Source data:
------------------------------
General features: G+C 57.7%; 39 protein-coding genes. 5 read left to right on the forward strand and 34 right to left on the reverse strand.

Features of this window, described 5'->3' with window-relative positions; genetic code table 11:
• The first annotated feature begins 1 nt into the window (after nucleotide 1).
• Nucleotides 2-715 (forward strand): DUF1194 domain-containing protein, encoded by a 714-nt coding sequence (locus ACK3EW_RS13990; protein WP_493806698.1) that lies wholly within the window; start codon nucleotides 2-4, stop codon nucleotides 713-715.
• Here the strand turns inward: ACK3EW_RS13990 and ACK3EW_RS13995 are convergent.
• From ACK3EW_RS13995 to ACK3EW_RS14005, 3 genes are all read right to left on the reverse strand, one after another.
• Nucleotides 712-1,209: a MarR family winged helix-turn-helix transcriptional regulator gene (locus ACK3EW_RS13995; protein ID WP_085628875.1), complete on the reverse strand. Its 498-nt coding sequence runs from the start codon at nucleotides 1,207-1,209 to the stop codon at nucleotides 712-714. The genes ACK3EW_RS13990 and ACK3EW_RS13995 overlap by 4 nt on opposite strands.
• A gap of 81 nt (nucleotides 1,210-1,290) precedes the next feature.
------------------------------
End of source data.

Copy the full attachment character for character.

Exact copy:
General features: G+C 57.7%; 39 protein-coding genes. 5 read left to right on the forward strand and 34 right to left on the reverse strand.

Features of this window, described 5'->3' with window-relative positions; genetic code table 11:
• The first annotated feature begins 1 nt into the window (after nucleotide 1).
• Nucleotides 2-715 (forward strand): DUF1194 domain-containing protein, encoded by a 714-nt coding sequence (locus ACK3EW_RS13990; protein WP_493806698.1) that lies wholly within the window; start codon nucleotides 2-4, stop codon nucleotides 713-715.
• Here the strand turns inward: ACK3EW_RS13990 and ACK3EW_RS13995 are convergent.
• From ACK3EW_RS13995 to ACK3EW_RS14005, 3 genes are all read right to left on the reverse strand, one after another.
• Nucleotides 712-1,209: a MarR family winged helix-turn-helix transcriptional regulator gene (locus ACK3EW_RS13995; protein ID WP_085628875.1), complete on the reverse strand. Its 498-nt coding sequence runs from the start codon at nucleotides 1,207-1,209 to the stop codon at nucleotides 712-714. The genes ACK3EW_RS13990 and ACK3EW_RS13995 overlap by 4 nt on opposite strands.
• A gap of 81 nt (nucleotides 1,210-1,290) precedes the next feature.